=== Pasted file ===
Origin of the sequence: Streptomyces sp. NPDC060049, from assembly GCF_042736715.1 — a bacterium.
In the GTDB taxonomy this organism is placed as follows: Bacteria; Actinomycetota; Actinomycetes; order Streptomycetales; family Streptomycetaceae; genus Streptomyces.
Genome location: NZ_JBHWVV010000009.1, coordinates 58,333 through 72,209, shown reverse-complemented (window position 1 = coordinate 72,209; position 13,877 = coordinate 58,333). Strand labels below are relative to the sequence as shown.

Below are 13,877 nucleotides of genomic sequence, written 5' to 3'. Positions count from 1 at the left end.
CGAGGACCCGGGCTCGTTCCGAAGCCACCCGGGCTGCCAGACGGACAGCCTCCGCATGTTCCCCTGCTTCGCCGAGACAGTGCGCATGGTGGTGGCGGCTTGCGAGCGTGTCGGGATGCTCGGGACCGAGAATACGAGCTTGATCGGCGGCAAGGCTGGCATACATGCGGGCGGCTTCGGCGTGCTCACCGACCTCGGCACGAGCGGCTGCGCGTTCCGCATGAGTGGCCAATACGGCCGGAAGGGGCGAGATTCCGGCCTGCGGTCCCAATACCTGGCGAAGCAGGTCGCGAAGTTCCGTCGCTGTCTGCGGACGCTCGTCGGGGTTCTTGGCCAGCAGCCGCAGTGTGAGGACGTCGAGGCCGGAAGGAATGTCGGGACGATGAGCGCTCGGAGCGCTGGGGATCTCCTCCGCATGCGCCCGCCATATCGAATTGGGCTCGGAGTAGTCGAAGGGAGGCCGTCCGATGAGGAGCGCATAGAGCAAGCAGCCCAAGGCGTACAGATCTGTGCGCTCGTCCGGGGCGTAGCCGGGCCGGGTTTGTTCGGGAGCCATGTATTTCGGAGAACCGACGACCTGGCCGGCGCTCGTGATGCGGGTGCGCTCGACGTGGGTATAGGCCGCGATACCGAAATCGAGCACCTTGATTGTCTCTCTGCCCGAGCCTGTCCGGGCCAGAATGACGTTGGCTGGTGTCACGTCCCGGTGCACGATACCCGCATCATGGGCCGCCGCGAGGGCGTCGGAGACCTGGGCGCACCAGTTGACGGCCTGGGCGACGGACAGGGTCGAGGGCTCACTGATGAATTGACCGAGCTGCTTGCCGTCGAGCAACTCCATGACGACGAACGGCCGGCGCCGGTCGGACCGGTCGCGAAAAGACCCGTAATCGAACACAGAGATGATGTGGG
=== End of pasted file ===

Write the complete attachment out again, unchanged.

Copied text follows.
Origin of the sequence: Streptomyces sp. NPDC060049, from assembly GCF_042736715.1 — a bacterium.
In the GTDB taxonomy this organism is placed as follows: Bacteria; Actinomycetota; Actinomycetes; order Streptomycetales; family Streptomycetaceae; genus Streptomyces.
Genome location: NZ_JBHWVV010000009.1, coordinates 58,333 through 72,209, shown reverse-complemented (window position 1 = coordinate 72,209; position 13,877 = coordinate 58,333). Strand labels below are relative to the sequence as shown.

Below are 13,877 nucleotides of genomic sequence, written 5' to 3'. Positions count from 1 at the left end.
CGAGGACCCGGGCTCGTTCCGAAGCCACCCGGGCTGCCAGACGGACAGCCTCCGCATGTTCCCCTGCTTCGCCGAGACAGTGCGCATGGTGGTGGCGGCTTGCGAGCGTGTCGGGATGCTCGGGACCGAGAATACGAGCTTGATCGGCGGCAAGGCTGGCATACATGCGGGCGGCTTCGGCGTGCTCACCGACCTCGGCACGAGCGGCTGCGCGTTCCGCATGAGTGGCCAATACGGCCGGAAGGGGCGAGATTCCGGCCTGCGGTCCCAATACCTGGCGAAGCAGGTCGCGAAGTTCCGTCGCTGTCTGCGGACGCTCGTCGGGGTTCTTGGCCAGCAGCCGCAGTGTGAGGACGTCGAGGCCGGAAGGAATGTCGGGACGATGAGCGCTCGGAGCGCTGGGGATCTCCTCCGCATGCGCCCGCCATATCGAATTGGGCTCGGAGTAGTCGAAGGGAGGCCGTCCGATGAGGAGCGCATAGAGCAAGCAGCCCAAGGCGTACAGATCTGTGCGCTCGTCCGGGGCGTAGCCGGGCCGGGTTTGTTCGGGAGCCATGTATTTCGGAGAACCGACGACCTGGCCGGCGCTCGTGATGCGGGTGCGCTCGACGTGGGTATAGGCCGCGATACCGAAATCGAGCACCTTGATTGTCTCTCTGCCCGAGCCTGTCCGGGCCAGAATGACGTTGGCTGGTGTCACGTCCCGGTGCACGATACCCGCATCATGGGCCGCCGCGAGGGCGTCGGAGACCTGGGCGCACCAGTTGACGGCCTGGGCGACGGACAGGGTCGAGGGCTCACTGATGAATTGACCGAGCTGCTTGCCGTCGAGCAACTCCATGACGACGAACGGCCGGCGCCGGTCGGACCGGTCGCGAAAAGACCCGTAATCGAACACAGAGATGATGTGGG